In case you haven’t heard, Andrew Cashner is going back to the disabled list with right shoulder soreness, his second trip this year because of an arm issue. With 2014 being the year of Tommy John, it’s amazing in a way that Cashner has lasted this long without it.
But as every organization, fan base and analyst want to find out, is there any way to predict pitcher injuries? There has been tons of work on the subject, including the almost infamous Injury Zone article written by Josh Kalk. The article established Kalk as a pioneer of PITCHf/x data, and only took a few weeks for the analytics-savvy front office of the Tampa Bay Rays to scoop him up. In short, finding injuries before they happen is a pretty big deal. So, could the Padres’ have done so with Cashner?
There’s still so much we don’t know about pitcher injuries, but there is some information we do. Injured pitchers tend to lose velocity, throw less strikes (especially first-pitch strikes), throw lots of sliders and curveballs, and have inconsistent release points later in the game.
Cashner’s first injury, coming after his May 13th start against the Cincinnati Reds, showed little to no in game signs of injury. He threw a few more sliders than his season average, 26.3% compared to 14.6%, but otherwise, held his velocity well, and kept a good release point throughout. Not only did he appear fine during the game, but his season stats look healthy as well. His zone percentage was virtually the same as last year’s, and had even increased his first-strike percentage and velocity.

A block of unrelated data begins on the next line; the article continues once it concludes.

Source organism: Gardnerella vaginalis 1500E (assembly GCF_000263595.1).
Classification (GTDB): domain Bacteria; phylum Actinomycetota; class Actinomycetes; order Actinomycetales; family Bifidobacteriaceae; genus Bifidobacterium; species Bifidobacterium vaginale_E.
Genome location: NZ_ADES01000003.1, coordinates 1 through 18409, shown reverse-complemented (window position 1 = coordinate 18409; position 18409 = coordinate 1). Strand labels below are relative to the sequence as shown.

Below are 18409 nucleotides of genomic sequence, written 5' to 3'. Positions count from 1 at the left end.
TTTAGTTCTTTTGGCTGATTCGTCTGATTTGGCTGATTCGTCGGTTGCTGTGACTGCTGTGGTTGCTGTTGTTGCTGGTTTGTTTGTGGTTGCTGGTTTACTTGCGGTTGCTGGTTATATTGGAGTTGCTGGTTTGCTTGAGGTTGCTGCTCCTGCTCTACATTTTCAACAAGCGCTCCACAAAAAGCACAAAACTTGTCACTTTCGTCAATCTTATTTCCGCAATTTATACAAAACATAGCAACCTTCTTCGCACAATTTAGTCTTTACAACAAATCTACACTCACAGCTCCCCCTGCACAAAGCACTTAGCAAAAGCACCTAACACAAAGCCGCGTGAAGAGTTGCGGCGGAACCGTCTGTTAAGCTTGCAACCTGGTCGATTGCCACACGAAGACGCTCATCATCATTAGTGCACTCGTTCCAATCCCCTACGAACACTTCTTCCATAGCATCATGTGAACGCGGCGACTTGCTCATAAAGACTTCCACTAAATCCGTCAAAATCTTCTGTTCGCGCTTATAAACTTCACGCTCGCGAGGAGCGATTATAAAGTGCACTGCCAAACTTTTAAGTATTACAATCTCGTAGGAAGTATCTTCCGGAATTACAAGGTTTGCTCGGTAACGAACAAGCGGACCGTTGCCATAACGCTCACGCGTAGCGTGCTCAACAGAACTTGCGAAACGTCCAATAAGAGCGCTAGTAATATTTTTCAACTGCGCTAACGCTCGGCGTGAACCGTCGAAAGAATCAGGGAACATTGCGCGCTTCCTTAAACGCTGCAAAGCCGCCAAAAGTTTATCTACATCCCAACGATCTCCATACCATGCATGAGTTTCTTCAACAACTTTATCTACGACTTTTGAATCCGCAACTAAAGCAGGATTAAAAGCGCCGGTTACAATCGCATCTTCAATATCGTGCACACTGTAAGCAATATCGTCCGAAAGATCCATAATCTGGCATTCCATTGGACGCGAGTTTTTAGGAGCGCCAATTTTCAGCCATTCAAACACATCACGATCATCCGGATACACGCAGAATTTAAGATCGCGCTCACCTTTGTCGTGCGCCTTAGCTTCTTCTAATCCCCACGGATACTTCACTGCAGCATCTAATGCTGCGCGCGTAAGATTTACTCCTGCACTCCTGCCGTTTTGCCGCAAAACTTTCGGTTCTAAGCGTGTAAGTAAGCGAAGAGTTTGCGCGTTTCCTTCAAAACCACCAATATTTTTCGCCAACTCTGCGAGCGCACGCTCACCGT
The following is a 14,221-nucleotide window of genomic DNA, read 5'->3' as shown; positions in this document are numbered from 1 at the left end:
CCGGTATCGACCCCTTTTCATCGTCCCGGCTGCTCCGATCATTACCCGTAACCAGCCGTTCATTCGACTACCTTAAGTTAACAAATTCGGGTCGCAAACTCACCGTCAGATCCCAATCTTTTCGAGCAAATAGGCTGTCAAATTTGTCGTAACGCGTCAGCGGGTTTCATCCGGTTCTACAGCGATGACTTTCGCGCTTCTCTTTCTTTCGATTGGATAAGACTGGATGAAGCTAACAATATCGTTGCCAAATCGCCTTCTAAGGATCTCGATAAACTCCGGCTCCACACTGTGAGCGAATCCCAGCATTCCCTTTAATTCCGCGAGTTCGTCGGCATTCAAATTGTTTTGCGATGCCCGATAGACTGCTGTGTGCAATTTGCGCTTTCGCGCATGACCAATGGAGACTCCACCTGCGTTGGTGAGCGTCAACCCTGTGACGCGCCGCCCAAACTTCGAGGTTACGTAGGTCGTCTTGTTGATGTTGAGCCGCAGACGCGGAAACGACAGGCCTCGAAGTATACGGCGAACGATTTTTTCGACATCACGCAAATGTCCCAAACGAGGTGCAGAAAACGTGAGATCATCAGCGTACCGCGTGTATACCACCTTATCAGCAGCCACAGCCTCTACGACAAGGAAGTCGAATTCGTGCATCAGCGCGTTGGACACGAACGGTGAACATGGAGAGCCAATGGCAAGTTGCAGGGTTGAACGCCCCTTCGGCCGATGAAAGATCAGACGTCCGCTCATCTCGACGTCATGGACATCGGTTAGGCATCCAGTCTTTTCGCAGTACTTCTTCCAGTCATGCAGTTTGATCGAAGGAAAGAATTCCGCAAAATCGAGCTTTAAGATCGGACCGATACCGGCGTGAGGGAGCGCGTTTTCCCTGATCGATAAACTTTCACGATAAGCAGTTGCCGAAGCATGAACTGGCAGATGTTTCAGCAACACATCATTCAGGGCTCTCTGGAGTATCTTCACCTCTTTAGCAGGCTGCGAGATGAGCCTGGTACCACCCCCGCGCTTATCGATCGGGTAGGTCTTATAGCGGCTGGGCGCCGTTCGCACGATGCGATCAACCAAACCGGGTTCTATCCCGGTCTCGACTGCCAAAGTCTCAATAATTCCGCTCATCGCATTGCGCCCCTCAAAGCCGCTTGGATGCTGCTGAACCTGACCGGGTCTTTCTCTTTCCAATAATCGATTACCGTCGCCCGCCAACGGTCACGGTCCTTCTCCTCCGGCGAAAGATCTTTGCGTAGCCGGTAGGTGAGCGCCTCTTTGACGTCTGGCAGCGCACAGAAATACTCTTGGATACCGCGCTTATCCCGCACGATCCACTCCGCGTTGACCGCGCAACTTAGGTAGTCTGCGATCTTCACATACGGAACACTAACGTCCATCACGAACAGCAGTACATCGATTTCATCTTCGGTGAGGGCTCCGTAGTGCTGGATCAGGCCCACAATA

Cashner’s first injury looked like it was a fluky thing, perhaps just from getting a little slider happy. Even Cashner himself wasn’t worried about it, excited to get back on the mound. But then he gets put on the shelf again, and it’s hard not to see a pattern develop. And this time, the signs are more troubling.
Despite having a good Zone% this season, 53.1% pre-injury, he’s lost considerable control and seen it drop to 42.2% in his three starts since. His velocity held strong, but he also started seeing changes in his release point later in the game. Looking at his last start, where he went seven innings against the Seattle Mariners, you can almost pinpoint where his re-injury happened:
Right around pitch number 80, he threw what was classified as a slider at almost 60 mph, and never saw himself regain his velocity. There’s a precedent for this type of drop-off, asJose Fernandez
in his last start before going under the knife this season. To compound that point, Cashner’s release point cluster chart
rather than his usual tight grouping.
Despite feeling fine enough to pitch, and being cleared to throw by the medical staff, there were still clearly injuries with Cashner. Release point issues, and control problems are never good for a pitcher, and are the type of things that the front office has to pick up on. The also decided to let him skip any rehab starts and throw a simulated game instead, which made it harder to see the injury coming.
We can credit the now former GM Josh Byrnes with putting together a good farm system, but when it comes to analyzing his own players, he dropped the ball more than once. The smart choice would have been to let Andrew Cashner wait longer before being activated, or be more conservative with his starts following the injury, and we didn’t see either of those things happen. Unfortunately for the team, fans, and Cashner himself, this injury stint doesn’t look to be as quick and clean as his last. It’s time the front office learns to pick up on this before someone else goes down with a preventable injury.